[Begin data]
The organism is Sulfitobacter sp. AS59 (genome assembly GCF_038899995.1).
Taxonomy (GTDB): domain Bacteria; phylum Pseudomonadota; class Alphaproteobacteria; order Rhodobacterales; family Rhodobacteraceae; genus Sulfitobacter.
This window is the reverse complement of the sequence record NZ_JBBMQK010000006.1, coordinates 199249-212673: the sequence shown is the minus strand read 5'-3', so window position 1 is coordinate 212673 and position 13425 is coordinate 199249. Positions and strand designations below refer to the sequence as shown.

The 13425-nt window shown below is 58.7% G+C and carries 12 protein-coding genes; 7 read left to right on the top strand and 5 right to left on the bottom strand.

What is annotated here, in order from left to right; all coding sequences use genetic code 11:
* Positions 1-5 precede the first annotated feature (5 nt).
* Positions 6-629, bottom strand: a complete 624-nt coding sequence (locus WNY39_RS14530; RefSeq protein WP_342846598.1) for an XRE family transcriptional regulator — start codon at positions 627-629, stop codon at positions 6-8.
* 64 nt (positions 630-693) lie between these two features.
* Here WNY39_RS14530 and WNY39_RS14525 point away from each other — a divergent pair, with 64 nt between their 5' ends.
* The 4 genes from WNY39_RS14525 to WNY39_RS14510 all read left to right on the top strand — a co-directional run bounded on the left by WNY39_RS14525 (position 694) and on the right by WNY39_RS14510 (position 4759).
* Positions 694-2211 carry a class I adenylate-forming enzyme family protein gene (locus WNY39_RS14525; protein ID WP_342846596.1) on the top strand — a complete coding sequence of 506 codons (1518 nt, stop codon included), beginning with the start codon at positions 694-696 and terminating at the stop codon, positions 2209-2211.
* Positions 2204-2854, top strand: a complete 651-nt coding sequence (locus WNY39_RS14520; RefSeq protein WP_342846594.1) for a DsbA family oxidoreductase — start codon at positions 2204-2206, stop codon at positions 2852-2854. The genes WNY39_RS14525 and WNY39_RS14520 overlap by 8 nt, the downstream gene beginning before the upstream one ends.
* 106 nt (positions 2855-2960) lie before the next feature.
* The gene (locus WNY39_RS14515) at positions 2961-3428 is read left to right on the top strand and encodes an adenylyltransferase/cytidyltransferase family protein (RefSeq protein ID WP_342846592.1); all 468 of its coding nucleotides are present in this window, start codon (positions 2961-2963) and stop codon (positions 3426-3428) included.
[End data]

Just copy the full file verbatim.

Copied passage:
The organism is Sulfitobacter sp. AS59 (genome assembly GCF_038899995.1).
Taxonomy (GTDB): domain Bacteria; phylum Pseudomonadota; class Alphaproteobacteria; order Rhodobacterales; family Rhodobacteraceae; genus Sulfitobacter.
This window is the reverse complement of the sequence record NZ_JBBMQK010000006.1, coordinates 199249-212673: the sequence shown is the minus strand read 5'-3', so window position 1 is coordinate 212673 and position 13425 is coordinate 199249. Positions and strand designations below refer to the sequence as shown.

The 13425-nt window shown below is 58.7% G+C and carries 12 protein-coding genes; 7 read left to right on the top strand and 5 right to left on the bottom strand.

What is annotated here, in order from left to right; all coding sequences use genetic code 11:
* Positions 1-5 precede the first annotated feature (5 nt).
* Positions 6-629, bottom strand: a complete 624-nt coding sequence (locus WNY39_RS14530; RefSeq protein WP_342846598.1) for an XRE family transcriptional regulator — start codon at positions 627-629, stop codon at positions 6-8.
* 64 nt (positions 630-693) lie between these two features.
* Here WNY39_RS14530 and WNY39_RS14525 point away from each other — a divergent pair, with 64 nt between their 5' ends.
* The 4 genes from WNY39_RS14525 to WNY39_RS14510 all read left to right on the top strand — a co-directional run bounded on the left by WNY39_RS14525 (position 694) and on the right by WNY39_RS14510 (position 4759).
* Positions 694-2211 carry a class I adenylate-forming enzyme family protein gene (locus WNY39_RS14525; protein ID WP_342846596.1) on the top strand — a complete coding sequence of 506 codons (1518 nt, stop codon included), beginning with the start codon at positions 694-696 and terminating at the stop codon, positions 2209-2211.
* Positions 2204-2854, top strand: a complete 651-nt coding sequence (locus WNY39_RS14520; RefSeq protein WP_342846594.1) for a DsbA family oxidoreductase — start codon at positions 2204-2206, stop codon at positions 2852-2854. The genes WNY39_RS14525 and WNY39_RS14520 overlap by 8 nt, the downstream gene beginning before the upstream one ends.
* 106 nt (positions 2855-2960) lie before the next feature.
* The gene (locus WNY39_RS14515) at positions 2961-3428 is read left to right on the top strand and encodes an adenylyltransferase/cytidyltransferase family protein (RefSeq protein ID WP_342846592.1); all 468 of its coding nucleotides are present in this window, start codon (positions 2961-2963) and stop codon (positions 3426-3428) included.